As the nation’s schools prepare for the graduation ceremonies this month, an environmental watchdog urged school principals to give out only non-toxic medals to their distinguished academic, athletic and cultural achievers.
Following Education Secretary Armin Luistro’s advisory last Friday that “graduation rites should be conducted without excessive spending, extravagant attires or expensive venues,” the EcoWaste Coalition was quick to add that achievement medals given during such a momentous occasion should be entirely “toxic-free.”
“We appeal to school administrators to clearly specify to donors and suppliers that medals for student achievers should not pose any toxic hazard,” said Thony Dizon, Coordinator of the EcoWaste Coalition’s Project Protect.
“If painted, the paint used should comply with the allowable limit for lead in paint, which is 90 parts per million (ppm),” he said, stressing that the use of lead in the production of school supplies is strictly prohibited under a government-issued Chemical Control Order for Lead and Lead Compounds.
“Aside from medals, purchasers should likewise require unleaded-paint for other tokens of recognition such as trophies or glass, metal and plastic plaques,” he added.
“Please don’t award your student achievers with tokens laden with brain-damaging lead,” he pleaded.
Dizon pointed out that some medals with paint coatings may contain dangerous levels of lead, a toxic metal that can cause serious and irreparable harm to children’s health, way above the 90 ppm limit.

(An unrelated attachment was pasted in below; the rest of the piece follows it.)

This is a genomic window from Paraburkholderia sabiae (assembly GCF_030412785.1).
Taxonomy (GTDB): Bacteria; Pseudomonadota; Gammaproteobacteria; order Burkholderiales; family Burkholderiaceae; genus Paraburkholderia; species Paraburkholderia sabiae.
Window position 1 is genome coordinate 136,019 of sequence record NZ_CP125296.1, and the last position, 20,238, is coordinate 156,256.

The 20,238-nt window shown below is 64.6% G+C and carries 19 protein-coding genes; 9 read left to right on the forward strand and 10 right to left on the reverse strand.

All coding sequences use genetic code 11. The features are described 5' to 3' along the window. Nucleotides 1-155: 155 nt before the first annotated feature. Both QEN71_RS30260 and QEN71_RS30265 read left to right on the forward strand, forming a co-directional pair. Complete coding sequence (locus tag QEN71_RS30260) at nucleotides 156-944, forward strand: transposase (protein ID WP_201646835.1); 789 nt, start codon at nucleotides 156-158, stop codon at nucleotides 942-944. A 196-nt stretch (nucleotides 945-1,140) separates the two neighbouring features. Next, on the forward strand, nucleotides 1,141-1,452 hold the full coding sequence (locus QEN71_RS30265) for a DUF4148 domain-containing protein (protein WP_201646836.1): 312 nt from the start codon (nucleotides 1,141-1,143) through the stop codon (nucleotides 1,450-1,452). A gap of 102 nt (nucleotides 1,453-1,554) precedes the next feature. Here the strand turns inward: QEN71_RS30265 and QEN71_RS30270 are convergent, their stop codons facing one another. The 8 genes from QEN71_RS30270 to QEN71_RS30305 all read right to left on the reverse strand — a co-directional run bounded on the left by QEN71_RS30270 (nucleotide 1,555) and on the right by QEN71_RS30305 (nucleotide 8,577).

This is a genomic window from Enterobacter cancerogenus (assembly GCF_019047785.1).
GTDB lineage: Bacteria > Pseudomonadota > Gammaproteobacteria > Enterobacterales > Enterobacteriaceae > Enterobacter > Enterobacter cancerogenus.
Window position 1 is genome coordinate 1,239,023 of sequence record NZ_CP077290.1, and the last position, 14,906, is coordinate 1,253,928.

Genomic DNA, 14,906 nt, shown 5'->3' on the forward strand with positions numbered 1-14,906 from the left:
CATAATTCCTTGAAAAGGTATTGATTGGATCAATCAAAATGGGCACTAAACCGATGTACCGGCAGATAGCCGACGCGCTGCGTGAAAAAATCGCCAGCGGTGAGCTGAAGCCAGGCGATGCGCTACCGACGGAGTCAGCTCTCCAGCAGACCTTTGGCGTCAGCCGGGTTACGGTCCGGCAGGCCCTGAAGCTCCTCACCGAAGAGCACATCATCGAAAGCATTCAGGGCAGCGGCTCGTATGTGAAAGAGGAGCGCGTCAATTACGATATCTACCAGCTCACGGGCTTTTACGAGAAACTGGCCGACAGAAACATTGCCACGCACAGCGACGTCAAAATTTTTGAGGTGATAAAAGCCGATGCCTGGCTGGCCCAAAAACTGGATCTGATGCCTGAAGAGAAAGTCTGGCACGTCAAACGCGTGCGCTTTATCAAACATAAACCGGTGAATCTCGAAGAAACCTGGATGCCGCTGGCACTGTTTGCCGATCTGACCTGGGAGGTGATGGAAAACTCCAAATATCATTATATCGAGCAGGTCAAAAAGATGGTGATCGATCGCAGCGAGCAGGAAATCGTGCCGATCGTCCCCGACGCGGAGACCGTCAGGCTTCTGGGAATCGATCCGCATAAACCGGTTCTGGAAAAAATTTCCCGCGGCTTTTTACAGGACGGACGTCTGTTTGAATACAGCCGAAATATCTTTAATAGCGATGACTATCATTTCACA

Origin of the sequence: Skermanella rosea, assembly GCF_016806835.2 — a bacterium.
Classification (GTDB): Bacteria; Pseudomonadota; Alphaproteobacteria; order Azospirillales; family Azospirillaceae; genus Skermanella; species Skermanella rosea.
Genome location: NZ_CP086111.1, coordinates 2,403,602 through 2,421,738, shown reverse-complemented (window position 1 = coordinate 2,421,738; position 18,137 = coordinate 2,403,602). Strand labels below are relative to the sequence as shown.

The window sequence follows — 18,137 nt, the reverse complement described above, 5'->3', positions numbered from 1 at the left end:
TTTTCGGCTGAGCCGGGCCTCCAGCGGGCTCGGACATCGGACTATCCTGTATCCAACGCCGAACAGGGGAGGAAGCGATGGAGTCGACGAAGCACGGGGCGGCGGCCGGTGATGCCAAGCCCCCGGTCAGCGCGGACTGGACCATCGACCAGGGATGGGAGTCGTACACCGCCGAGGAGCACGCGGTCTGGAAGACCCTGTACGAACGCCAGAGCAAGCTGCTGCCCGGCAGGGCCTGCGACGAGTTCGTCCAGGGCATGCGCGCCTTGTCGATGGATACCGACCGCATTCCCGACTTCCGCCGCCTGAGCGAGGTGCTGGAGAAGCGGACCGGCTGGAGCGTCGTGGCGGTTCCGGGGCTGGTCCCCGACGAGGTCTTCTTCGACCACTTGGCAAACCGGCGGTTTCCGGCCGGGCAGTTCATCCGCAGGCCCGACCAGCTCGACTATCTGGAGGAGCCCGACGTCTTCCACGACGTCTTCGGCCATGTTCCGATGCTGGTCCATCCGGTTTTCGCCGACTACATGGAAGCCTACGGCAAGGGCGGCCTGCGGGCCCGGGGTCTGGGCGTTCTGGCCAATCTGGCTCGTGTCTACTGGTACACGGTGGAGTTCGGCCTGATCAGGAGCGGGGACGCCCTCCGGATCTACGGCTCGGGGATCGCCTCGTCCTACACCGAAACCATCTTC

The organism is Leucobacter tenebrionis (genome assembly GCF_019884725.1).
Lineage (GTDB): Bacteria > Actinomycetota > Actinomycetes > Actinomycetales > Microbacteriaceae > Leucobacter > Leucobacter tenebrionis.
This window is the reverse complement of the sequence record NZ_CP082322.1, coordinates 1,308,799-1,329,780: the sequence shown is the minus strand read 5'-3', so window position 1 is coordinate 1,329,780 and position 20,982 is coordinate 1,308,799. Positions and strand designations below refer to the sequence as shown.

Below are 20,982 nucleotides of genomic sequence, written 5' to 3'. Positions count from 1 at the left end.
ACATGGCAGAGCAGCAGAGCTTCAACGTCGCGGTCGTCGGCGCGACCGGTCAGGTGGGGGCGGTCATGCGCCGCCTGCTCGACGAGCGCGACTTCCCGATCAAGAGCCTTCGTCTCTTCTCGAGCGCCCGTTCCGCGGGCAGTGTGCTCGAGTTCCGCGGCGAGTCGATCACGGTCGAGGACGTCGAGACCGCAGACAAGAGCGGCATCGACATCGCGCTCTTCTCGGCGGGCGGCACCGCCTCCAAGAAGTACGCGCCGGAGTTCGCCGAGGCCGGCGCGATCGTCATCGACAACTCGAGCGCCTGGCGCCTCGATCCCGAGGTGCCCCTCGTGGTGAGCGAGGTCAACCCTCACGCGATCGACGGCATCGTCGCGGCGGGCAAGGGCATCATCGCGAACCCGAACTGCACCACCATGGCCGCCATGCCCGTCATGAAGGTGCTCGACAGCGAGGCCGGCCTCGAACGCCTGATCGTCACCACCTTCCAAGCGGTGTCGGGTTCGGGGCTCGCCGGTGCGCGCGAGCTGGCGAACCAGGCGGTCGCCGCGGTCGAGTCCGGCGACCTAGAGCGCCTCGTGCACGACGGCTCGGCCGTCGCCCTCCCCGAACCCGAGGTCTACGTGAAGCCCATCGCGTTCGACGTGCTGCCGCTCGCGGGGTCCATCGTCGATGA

Citing the results of the chemical screening conducted by his group, Dizon recalled that in 2013 lead up to 123,800 ppm was detected in 22 out of 30 medals, while in 2014 lead up to 39,500 ppm was detected in 10 medals and 3 trophies.
As a general precaution, school authorities should advise recipients not to play with, bite, lick or suck on their medals to avoid the ingestion of paint chips that may contain high levels of lead, the EcoWaste Coalition said.
According to the World Health Organization (WHO), lead is one of the “ten chemicals of major public health concern” and that lead-based paints are a major source of children’s exposure to lead.
“At high levels of acute exposure, lead attacks the brain and central nervous system to cause coma, convulsions and even death. Children who survive acute lead poisoning are typically left with grossly obvious mental retardation and behavioural disruption,” the WHO-published “Childhood Lead Poisoning” said.
“At lower levels of exposure that cause no obvious symptoms and that previously were considered safe, lead is now known to produce a spectrum of injury that causes loss of cognition, shortening of attention span, alteration of behaviour, dyslexia, attention deficit disorder, hypertension, renal impairment, immunotoxicity and toxicity to the reproductive organs,” the WHO further said.
The WHO emphasized that “for the most part, these effects are permanent. They are irreversible and untreatable by modern medicine.”